Founded in 1897, the UNC Eshelman School of Pharmacy at the University of North Carolina at Chapel Hill is the number one ranked pharmacy program (U.S. News & World Report, 2016) at one of the country's premier research universities. Our mission is to transform pharmacy practice, education, and science to drive discovery, improve health, and power economic growth. UNC Eshelman School of Pharmacy graduates are universally recognized for their leadership, their level of preparedness upon entering the field, and their desire to serve patients and contribute to the profession.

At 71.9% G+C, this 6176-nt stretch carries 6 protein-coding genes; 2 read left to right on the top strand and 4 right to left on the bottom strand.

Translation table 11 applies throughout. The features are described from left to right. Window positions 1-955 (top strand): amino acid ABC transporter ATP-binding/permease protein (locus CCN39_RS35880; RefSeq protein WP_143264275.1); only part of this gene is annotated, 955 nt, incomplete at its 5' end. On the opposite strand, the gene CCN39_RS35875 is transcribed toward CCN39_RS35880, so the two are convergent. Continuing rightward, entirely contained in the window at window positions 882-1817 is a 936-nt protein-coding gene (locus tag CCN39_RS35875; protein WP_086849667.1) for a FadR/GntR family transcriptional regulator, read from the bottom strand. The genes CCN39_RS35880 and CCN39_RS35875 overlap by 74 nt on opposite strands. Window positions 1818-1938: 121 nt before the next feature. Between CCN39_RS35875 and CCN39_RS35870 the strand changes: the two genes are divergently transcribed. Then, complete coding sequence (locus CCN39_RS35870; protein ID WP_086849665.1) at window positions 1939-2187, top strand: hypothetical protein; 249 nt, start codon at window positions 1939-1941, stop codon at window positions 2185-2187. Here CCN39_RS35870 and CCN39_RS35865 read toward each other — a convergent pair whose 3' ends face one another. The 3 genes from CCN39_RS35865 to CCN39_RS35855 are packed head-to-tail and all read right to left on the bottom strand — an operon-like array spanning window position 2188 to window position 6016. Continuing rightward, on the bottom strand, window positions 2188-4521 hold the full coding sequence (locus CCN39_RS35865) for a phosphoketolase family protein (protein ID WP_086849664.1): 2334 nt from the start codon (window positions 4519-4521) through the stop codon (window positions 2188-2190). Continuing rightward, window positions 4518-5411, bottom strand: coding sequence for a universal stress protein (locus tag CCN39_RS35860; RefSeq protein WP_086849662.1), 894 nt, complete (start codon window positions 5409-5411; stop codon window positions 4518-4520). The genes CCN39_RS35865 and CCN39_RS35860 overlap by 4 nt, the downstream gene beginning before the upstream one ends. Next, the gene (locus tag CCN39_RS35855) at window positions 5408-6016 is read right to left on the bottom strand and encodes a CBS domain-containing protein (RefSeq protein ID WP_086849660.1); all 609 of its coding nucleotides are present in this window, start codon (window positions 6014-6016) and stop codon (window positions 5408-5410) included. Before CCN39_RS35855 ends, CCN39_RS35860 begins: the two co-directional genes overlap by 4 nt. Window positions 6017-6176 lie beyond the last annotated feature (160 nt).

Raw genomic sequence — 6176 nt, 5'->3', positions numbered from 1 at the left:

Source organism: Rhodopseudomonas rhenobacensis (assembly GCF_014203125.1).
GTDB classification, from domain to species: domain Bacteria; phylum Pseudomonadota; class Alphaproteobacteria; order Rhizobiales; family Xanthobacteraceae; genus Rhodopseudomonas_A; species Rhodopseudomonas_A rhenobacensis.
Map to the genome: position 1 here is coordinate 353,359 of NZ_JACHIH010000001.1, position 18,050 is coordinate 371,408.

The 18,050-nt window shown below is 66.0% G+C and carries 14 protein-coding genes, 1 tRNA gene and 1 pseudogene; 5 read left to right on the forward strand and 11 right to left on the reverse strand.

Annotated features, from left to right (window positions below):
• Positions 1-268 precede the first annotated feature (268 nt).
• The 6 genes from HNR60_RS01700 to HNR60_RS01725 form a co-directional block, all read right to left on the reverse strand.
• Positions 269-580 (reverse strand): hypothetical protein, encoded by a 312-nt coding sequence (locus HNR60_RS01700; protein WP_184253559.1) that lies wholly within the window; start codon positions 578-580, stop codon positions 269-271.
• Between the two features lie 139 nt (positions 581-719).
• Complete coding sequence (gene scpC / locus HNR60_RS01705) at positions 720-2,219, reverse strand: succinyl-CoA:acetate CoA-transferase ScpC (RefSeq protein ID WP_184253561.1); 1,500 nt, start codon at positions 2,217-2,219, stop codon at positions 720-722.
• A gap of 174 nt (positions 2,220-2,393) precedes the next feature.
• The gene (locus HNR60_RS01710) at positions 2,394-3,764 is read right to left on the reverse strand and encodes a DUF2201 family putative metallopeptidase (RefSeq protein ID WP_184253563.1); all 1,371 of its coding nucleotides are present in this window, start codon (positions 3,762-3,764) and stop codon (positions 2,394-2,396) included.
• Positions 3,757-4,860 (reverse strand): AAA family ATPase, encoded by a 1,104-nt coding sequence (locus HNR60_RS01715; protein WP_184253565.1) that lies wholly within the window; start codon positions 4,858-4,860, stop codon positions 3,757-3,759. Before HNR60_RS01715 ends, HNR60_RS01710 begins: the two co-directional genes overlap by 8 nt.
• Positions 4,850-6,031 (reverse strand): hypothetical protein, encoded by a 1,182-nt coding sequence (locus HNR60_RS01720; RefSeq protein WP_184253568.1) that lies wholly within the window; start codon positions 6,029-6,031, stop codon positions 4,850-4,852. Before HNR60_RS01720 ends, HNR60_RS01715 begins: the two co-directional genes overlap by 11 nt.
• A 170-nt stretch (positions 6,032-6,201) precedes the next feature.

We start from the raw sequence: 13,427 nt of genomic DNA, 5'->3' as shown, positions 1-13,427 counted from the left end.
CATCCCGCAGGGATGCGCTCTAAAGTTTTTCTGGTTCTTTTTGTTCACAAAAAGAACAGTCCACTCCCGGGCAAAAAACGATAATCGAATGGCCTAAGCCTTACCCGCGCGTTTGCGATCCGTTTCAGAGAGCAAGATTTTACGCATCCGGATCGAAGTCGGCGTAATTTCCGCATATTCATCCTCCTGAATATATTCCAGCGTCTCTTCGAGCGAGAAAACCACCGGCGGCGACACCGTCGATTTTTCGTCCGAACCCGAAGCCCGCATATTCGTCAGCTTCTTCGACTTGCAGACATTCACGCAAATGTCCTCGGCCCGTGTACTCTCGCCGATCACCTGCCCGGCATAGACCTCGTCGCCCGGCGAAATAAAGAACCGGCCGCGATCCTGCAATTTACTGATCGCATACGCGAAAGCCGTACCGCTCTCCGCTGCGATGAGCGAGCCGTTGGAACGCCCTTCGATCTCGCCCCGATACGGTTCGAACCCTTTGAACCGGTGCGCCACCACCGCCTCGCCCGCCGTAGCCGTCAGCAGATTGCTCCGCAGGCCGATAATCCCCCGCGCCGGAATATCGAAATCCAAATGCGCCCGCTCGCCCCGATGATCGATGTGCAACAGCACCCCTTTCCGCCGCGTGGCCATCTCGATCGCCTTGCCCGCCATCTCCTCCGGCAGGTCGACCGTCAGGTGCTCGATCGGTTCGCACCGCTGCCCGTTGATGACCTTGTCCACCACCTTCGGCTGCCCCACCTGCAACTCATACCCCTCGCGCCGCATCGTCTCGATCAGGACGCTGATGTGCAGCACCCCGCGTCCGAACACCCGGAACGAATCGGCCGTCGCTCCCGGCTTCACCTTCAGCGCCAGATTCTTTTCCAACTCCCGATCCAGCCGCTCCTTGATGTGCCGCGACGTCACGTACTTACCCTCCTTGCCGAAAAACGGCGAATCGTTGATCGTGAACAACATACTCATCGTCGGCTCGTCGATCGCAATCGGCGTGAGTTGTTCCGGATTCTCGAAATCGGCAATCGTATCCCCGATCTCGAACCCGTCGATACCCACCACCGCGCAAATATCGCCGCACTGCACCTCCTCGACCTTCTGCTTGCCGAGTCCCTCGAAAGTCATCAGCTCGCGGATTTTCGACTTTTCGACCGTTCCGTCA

With campuses in Chapel Hill and Asheville, NC, students have the opportunity to learn in real-time through interactive video-teleconferencing technology. Chapel Hill lies in the Research Triangle, comprising UNC-Chapel Hill, Duke University, and North Carolina State University. The area is home to numerous scientific research centers and corporate headquarters, including major pharmaceutical companies. Chapel Hill, often called “The Southern Part of Heaven,” is a picturesque college town. The School is located close to other health-sciences schools in an environment that promotes collaboration with other health disciplines. The School is across the street from UNC Hospitals, cited by U.S. News & World Report as one of America's best hospitals in the areas of pulmonology, cancer, gynecology, and other specialties. Three hours west and nestled in the Blue Ridge Mountains of western North Carolina, Asheville boasts a thriving arts community, an array of outdoor activities, a vibrant downtown, a number of historic attractions, and unique shopping options. It is also home to the Mission Health System and the Asheville Project, both recognized for their innovative efforts in pharmacy and healthcare. For more information about our campuses, please visit here: https://pharmacy.unc.edu/academics/the-pharmd/campuses/